The United States has started to import small batches of Colombia's Puerto Bahia heavy crude, an unusual development that underscores at least a temporary shift in the type of heavy oil flowing into U.S. refineries.
Typically, U.S. refineries have received their heavy oil from Canada, Venezuela
and Mexico. But shipments of those grades have been limited by Canada wildfires, and slipping output in Mexico and Venezuela.
The first shipment of the Colombian heavy crude arrived at Lake Charles, Louisiana in February co-loaded with Vasconia crude for refiner Phillips 66, followed by a 260,000-barrel cargo in March for the same customer, according to sources and data available from the U.S. Energy Information Administration
A third vessel, the Genmar Compatriot, discharged in mid-May in New Orleans about 350,000 barrels of several Colombian grades, including Puerto Bahia crude, according to the sources and Thomson Reuters vessel tracking data.
The new grade, also known as PB 19, has an API gravity of 19.8 degrees and 1.6 percent of sulfur content. It is produced in small volumes by Royal Dutch Shell and shipped from Barranquilla port, according to sources.
Until now, Puerto Bahia crude had been mostly sent to terminals in the Caribbean, where Shell mixed it with imported naphtha to convert it to the popular Castilla heavy blend, according to traders close to these operations.
The latest import of the heavy crude comes as a raging wildfire in Alberta's vast oil sands region has taken out more than 1 million barrels per day of oil production, curtailing shipments of heavy Canadian oil to the U.S and making refiners more open to new foreign crudes needed to combine with domestic light sweet grades.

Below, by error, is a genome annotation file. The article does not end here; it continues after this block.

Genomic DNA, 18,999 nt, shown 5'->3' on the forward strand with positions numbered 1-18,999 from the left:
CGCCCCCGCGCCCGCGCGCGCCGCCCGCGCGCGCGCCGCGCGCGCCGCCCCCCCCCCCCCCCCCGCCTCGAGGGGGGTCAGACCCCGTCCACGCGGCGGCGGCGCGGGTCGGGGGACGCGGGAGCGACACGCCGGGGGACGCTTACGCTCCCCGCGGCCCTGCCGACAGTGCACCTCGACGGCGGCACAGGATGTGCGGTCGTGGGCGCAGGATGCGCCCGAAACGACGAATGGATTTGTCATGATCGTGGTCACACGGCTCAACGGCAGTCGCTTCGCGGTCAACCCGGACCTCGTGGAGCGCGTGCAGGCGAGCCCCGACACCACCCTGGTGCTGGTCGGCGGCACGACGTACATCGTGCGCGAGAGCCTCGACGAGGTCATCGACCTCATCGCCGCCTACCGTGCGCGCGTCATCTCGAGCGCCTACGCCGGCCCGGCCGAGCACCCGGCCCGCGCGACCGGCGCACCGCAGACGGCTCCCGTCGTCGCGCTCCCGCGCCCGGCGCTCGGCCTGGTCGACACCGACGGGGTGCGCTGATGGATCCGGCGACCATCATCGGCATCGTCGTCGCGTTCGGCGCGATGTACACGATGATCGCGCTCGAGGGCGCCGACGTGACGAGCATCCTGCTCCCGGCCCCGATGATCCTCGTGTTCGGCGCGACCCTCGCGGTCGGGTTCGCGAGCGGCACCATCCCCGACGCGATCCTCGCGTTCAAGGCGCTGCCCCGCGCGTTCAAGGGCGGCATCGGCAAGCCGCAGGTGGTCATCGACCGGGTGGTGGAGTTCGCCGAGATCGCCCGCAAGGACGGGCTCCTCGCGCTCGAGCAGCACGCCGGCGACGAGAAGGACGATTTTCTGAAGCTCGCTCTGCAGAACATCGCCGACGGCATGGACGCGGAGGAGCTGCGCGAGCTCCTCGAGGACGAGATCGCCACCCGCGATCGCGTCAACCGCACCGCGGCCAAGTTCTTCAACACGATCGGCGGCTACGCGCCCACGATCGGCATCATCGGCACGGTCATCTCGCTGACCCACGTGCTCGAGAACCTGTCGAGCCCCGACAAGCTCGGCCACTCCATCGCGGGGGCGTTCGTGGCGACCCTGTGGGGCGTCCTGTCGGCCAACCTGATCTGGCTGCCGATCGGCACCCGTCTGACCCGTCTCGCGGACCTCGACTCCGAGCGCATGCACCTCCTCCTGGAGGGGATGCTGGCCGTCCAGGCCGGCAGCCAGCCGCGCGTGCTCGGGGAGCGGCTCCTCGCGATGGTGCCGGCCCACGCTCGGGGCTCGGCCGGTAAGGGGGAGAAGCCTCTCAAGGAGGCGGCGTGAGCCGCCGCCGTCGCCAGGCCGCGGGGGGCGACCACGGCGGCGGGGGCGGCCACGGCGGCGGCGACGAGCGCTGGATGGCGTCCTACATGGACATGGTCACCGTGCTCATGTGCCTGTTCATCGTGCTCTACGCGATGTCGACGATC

A spokesman for Shell declined to comment.
This year's change in flows also comes after Colombia reshuffled its crude exports in mid-2015 to focus on marketing its Vasconia blend, which could fetch better sale prices.
In consequence, exporting companies reduced offers of Castilla, especially Colombia's main private producer, Pacific Exploration and Production, which no longer launches regular offers for it on the open market, a company source confirmed.
The last Castilla crude cargo sold by Pacific on the open market was in December, while state-run Ecopetrol, the largest producer of this grade, has also replaced Castilla sales with lighter, more expensive Vasconia.
At the same time, recent rebel attacks on Colombia's 210,000 barrel per day Cano-Limon Convenas pipeline have disrupted supplies of Vasconia crude.
(Reporting by Liz Hampton and Marianna Parraga; Editing by Terry Wade and David Gregorio)